Is the shoe mightier than the pen (or postcolonial theory)?

Bush's image has been associated with shoes throughout the Arabic Middle East (photo: BBC)

There’s been a lot of debate in the blogosphere whether it is “racist,” “anti-Arab,” or “Orientalist” to claim that shoe-throwing is a distinctly Arab way of flipping a person the bird.  Consider the following exchange between readers on the Foreign Policy blog:

TheScudStud88: Er, Orientalist cliches aside, is it not an insult in the West to throw a shoe at someone?

Blake Hounshell: That one’s really not an Orientalist cliche; It really is an insult. Sure, it’s not exactly a friendly thing in the United States, but it’s not the default option.

TheScudStud88: So you agree then that [the characterization] is a taaaaaaad misleading/ wrong categorization? I mean who wouldn’t consider it an insult to have a shoe thrown at them?

kidzib: i don’t think arabs devote nearly as much symbolic value to foot-oriented insults as, say, thais. maybe there was some symbolism to it all, but it was probably the only projectile object available for him to hurl at bush. what else would he have thrown? it’s not like he could’ve smuggled in anything heavier and more dangerous…

then again, a common arabic insult translates as “may a shoe land on your head!” but do you really think the guy thought all that out before he went ballistic (literally!)?

And so on. Part of the problem is that people are confusing their particularist apples with generalist oranges.  Think about it: when was the last time you saw an American, European, African, or Asian lobbing their shoes at a political leader?  Speaking for Americans, we prefer pies.

Funnily enough, a blogger is at the center of the debate:  Asa’ad Abu Khalil, a.k.a., the Angry Arab News Service.  In 2007, Khalil wrote,

Don’t you love it when Western reporters explain to their readers differences between their culture and Arab culture?  I don’t know about you, but I really love it.  Here is from the New York Times:   “During the argument, heated words were exchanged and shoes were thrown, a severe insult in the Arab world.”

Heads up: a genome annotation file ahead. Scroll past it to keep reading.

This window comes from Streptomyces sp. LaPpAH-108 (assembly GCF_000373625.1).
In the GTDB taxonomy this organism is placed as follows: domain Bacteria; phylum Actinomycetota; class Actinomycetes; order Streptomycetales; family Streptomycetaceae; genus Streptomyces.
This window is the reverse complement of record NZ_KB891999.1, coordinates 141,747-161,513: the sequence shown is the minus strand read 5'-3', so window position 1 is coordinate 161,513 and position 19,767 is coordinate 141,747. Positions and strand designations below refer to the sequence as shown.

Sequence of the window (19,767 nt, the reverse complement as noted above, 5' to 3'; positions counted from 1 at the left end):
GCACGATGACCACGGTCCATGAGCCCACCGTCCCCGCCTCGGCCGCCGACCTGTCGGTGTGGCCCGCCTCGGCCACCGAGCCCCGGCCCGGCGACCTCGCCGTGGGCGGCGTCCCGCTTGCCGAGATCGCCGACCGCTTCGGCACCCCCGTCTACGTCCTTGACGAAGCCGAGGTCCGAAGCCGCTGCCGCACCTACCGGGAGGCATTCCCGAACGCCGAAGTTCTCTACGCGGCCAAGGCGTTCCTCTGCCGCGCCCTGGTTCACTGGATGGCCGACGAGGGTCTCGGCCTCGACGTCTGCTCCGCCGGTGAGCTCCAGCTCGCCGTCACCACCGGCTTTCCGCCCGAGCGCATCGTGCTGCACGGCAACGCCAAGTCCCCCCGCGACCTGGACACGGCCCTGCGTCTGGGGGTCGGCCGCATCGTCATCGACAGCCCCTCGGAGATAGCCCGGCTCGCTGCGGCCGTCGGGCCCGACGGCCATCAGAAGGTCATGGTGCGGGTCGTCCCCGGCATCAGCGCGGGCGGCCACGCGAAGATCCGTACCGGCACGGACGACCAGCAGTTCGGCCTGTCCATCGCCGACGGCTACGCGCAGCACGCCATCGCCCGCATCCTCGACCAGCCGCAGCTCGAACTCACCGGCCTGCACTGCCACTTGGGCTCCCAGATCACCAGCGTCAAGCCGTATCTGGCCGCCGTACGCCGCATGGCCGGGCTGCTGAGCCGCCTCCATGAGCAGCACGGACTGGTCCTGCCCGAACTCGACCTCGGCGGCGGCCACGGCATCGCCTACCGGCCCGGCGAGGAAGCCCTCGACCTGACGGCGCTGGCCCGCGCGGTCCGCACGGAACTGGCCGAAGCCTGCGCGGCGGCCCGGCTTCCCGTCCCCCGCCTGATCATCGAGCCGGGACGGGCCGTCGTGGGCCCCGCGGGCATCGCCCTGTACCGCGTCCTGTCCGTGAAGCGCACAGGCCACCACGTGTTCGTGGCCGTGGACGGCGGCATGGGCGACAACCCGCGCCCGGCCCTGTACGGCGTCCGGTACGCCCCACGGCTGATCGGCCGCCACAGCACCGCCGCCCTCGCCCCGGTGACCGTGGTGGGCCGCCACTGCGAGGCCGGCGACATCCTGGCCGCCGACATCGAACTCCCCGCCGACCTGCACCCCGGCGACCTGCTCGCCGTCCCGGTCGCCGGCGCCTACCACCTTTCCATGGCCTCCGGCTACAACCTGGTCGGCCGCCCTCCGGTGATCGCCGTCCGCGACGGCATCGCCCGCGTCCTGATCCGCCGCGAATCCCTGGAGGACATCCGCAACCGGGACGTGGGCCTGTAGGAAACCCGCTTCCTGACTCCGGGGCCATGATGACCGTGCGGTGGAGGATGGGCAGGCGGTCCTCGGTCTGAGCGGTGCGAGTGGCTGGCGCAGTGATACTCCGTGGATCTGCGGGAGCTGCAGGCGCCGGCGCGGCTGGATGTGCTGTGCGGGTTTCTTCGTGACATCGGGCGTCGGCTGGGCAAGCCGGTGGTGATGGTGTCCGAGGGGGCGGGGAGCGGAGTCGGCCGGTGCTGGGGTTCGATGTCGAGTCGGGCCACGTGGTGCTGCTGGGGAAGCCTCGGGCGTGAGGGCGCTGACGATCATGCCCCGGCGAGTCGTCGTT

So throwing a shoe at somebody is a “severe insult in the Arab world” but not anywhere else?  How exotic.  Tell me more, o culture experts of the New York Times.

A lot of observers, mysef initially included (see: last post), interpretted Khalil’s response as a denial of the custom.  Actually, it wasn’t.  He is on record, in his own blog and elsewhere, as stating, “The flying shoe speaks more for Arab public opinion than all the despots/puppets that Bush meets with during his travels in the Middle East.”

So, what gives exactly?  Well, read Khalil’s 2007 post carefully: he felt that Western media was exoticizing his culture.   In other words, he was making a postcolonial critique or jab at the New York Times, not because they were wrong per se, but because in his eyes they were being cultural chauvanists.

Edward Said is generally recognized as the pioneer of the post-colonial sensitivity.  But did his methods to regain the Arab academic voice, did he Balkanize the discourse?
Edward Said is generally recognized as the pioneer of the postcolonial sensitivity. But did his methods to regain the Third World academic voice, did he Balkanize the discourse?

But was the New York Times really being culturally insensitive? Or were they simply reporting what they perceived to be the facts?  Indeed, could that have been the very problem?

The answer is that what we’re really dealing with here are the beffudling complexities of what’s called the “postcolonial sensitivity” and the problem of cultural perspective.